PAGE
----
Care bundles aim to provide a systematic method to improve and monitor the delivery of clinical care processes by grouping together key elements of care for procedures and the management of specific diagnoses. The Institute for Healthcare Improvement’s 100K Lives Campaign, launched in 2004, consists of 6 care bundles. Three address the need to reduce the rate of hospital-acquired infections, but none include the role of ASPs.
Speaking during an IDWeek symposium, Elizabeth Dodds-Ashley, PharmD (Rochester, New York), underlined that ASPs are an indispensable component of the bundle approach because they foster a multidisciplinary perspective and incorporation of evidence-based guidelines.10 In particular, targeted antibiotic stewardship within a care bundle approach can deliver more rapid and more appropriate antibiotic therapy within hospitals.
To optimize antibiotic prescribing, the ASP team needs both recent local susceptibility data and long-term studies to track resistance trends. The Study for Monitoring Antimicrobial Resistance Trends (SMART) is a global surveillance study initiated by Merck in 2002. It is designed to monitor trends in the in vitro susceptibility to 12 commonly used antibiotics. With more than 170 sites, including 20 in the United States, SMART is one of the world’s largest programs for tracking trends in antibiotic resistance.11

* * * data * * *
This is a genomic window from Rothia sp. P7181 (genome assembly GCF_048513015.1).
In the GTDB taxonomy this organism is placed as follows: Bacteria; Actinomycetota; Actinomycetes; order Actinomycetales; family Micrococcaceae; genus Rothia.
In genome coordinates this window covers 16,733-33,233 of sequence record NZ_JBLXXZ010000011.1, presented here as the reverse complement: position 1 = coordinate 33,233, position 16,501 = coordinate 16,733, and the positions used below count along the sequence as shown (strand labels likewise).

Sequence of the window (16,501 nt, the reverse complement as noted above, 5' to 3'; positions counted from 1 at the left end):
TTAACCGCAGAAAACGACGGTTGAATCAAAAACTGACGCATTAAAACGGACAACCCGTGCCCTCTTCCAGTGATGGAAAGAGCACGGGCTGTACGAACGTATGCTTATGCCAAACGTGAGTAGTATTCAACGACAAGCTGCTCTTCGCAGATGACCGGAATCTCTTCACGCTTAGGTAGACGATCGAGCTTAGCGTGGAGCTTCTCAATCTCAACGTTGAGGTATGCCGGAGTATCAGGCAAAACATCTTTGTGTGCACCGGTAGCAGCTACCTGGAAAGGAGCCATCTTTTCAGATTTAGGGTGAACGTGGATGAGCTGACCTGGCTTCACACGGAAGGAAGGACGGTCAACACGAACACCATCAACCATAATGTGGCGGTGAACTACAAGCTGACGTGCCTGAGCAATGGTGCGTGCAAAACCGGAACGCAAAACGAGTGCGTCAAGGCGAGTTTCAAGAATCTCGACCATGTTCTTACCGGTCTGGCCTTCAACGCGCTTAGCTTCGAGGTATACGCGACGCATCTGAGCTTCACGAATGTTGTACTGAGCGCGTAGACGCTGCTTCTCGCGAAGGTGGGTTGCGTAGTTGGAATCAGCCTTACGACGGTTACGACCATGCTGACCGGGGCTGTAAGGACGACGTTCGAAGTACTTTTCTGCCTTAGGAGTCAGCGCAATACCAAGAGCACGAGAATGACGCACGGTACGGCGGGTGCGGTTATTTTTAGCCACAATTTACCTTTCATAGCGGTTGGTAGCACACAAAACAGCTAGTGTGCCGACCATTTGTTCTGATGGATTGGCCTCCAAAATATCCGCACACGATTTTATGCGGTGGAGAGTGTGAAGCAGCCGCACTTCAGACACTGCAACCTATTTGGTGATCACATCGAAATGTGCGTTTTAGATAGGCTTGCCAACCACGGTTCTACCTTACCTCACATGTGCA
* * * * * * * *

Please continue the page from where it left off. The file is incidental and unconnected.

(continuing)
SMART data presented by Robert Badal (Kenilworth, New Jersey) highlight the value of susceptibility data in guiding more informed antibiotic selection. Extended-spectrum beta-lactamase (ESBL)-producing Escherichia coli rates and susceptibility were monitored from intra-abdominal infections in the Untied States, Canada, and Mexico from 2009 to 2013. ESBL+ E. coli rates are highest and continuing to rise significantly in Mexico (40%–59%), but are also increasing significantly in the US (from 6%–12%) and Canada (9%–11%). In 2013, only amikacin, ertapenem, and imipenem demonstrated greater than 90% susceptibility rates in all 3 countries. These findings suggest that the United States and its neighbors must exert continued efforts, such as restricting quinolone use, to contain the expansion of ESBL+ E. coli.12